Oklahoma Farm Bureau supports State Question 777, commonly called the Right to Farm Bill, and the organization is doing all it can to encourage voters to do the same when they mark their ballots Nov. 8.
Oklahoma Farm Bureau director of field operations for public policy Mark Yates gave members of Stillwater’s Frontier Rotary Club an overview Thursday, outlining why the organization supports adopting an amendment to the state constitution that would limit the state’s ability to regulate farms and ranches.
Yates discounted concerns he says have been raised by opponents of the bill, who charge that the amendment benefits corporate agriculture more than small farmers, would decrease water quality and would deregulate agriculture.
Model language for the Right to Farm Bill was written by the American Legislative Exchange Council. ALEC is an organization with members from industry that writes free-market oriented legislation and sponsors meetings with elected officials.
Although ALEC-written legislation is generally characterized as a way for corporations to influence state laws, Yates said Oklahoma Farm Bureau’s support for the measure comes from its membership, which he characterized as primarily being family farms.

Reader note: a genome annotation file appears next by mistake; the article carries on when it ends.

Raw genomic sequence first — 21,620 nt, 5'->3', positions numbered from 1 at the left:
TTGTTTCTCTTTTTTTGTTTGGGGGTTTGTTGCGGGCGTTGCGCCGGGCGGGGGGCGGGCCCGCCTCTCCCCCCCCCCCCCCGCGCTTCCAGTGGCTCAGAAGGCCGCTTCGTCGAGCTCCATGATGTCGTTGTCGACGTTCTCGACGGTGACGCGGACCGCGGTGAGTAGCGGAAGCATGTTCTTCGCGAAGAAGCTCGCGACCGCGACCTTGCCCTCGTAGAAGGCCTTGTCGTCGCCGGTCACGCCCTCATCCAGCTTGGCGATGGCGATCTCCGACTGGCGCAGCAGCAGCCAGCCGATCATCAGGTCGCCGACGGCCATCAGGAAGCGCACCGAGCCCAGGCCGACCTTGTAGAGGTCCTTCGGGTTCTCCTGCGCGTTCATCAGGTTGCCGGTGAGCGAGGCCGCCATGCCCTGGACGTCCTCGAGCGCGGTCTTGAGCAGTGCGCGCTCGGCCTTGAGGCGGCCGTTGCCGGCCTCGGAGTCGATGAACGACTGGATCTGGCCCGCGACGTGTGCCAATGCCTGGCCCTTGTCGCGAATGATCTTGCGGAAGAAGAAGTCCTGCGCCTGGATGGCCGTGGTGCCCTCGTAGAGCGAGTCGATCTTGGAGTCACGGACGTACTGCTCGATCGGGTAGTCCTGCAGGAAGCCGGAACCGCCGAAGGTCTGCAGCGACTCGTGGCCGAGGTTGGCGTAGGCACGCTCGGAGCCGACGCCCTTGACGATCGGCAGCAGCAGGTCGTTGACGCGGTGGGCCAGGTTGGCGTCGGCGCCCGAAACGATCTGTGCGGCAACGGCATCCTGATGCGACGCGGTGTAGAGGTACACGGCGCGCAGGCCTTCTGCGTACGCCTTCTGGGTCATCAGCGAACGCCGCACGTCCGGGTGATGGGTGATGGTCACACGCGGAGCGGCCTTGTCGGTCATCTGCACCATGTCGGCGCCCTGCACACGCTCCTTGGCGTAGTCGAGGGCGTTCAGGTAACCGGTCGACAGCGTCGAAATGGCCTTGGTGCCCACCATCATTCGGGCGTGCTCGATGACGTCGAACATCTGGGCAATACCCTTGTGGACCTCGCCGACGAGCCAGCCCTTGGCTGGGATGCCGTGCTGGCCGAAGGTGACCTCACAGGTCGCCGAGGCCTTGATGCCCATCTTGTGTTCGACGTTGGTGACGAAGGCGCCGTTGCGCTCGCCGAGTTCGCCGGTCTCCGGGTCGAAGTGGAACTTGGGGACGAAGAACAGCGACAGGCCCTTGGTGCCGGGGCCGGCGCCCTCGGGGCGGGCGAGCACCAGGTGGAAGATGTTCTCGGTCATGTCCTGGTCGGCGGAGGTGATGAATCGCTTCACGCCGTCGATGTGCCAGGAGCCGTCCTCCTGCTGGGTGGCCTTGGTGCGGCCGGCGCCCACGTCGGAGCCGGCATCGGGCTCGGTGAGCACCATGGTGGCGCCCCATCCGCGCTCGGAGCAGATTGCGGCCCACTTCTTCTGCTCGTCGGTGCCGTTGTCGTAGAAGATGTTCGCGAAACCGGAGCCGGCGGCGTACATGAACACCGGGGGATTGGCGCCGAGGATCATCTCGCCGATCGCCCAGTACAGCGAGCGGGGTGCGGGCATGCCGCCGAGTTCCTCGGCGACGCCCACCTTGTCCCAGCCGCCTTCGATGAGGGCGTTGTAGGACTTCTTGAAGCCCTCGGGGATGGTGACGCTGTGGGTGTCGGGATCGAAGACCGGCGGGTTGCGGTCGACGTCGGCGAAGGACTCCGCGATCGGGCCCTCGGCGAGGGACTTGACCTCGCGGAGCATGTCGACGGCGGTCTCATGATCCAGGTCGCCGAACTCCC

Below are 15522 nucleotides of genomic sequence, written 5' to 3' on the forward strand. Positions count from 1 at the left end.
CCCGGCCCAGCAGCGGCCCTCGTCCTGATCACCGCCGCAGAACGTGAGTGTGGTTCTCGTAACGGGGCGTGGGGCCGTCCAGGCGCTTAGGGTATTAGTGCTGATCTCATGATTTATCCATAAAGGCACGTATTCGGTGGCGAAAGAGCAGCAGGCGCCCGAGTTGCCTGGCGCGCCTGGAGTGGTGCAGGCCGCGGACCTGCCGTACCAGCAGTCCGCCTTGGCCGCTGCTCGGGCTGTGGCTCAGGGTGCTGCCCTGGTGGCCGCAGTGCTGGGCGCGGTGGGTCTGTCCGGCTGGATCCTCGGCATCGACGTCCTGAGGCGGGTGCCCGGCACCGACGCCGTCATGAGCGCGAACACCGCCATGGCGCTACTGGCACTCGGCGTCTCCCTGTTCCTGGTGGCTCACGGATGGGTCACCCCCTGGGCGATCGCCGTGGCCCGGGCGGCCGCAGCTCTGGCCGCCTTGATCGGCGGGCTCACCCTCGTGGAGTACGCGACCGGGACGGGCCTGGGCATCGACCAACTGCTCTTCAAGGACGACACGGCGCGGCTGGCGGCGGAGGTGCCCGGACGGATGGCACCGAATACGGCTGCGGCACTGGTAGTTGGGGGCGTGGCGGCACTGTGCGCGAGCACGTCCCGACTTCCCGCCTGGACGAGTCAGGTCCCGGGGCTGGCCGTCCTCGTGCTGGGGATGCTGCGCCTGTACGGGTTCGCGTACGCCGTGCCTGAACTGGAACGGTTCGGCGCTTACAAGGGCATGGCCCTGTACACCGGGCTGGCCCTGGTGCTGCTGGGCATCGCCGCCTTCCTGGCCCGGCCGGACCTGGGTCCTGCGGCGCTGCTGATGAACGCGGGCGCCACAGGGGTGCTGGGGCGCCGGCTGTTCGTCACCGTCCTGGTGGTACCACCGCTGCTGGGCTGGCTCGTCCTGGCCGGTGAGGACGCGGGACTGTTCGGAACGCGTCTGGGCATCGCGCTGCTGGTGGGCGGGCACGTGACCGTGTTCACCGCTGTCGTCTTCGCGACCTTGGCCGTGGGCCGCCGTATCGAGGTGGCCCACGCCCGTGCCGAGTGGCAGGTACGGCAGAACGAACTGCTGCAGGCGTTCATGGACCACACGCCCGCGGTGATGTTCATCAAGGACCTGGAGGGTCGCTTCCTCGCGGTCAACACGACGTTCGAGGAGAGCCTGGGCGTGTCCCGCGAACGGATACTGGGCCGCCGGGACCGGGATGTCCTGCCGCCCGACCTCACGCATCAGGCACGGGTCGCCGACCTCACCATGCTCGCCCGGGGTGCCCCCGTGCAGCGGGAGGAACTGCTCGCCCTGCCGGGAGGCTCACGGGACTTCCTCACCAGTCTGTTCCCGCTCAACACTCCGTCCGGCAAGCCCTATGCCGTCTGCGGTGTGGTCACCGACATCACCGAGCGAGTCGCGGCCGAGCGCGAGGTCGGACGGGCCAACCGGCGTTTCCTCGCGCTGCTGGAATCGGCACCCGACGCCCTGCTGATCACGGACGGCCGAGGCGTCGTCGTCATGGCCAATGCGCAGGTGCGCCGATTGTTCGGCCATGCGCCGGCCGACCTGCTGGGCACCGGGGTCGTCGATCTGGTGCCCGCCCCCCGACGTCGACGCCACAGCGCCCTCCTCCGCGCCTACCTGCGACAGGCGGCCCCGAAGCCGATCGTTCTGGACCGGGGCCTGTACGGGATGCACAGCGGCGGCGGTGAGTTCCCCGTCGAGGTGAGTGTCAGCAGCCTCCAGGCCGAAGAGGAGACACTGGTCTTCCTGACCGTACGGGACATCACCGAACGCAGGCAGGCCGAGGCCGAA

He called the State Question 777 a proactive attempt to prevent actions like other states have seen. Guaranteeing agricultural producers can maintain currently accepted practices helps keep food prices lower, Yates said.
He cited a move by the California legislature to increase the amount of space required for chickens used in commercial egg production as an example of a law that had unintended consequences, reducing production and driving up costs.
It led to much higher prices for eggs produced in California, he said.
Frontier Rotary will be looking at the other side of Right to Farm August 25 when former Oklahoma Attorney General Drew Edmondson talks about why he doesn’t support the constitutional amendment.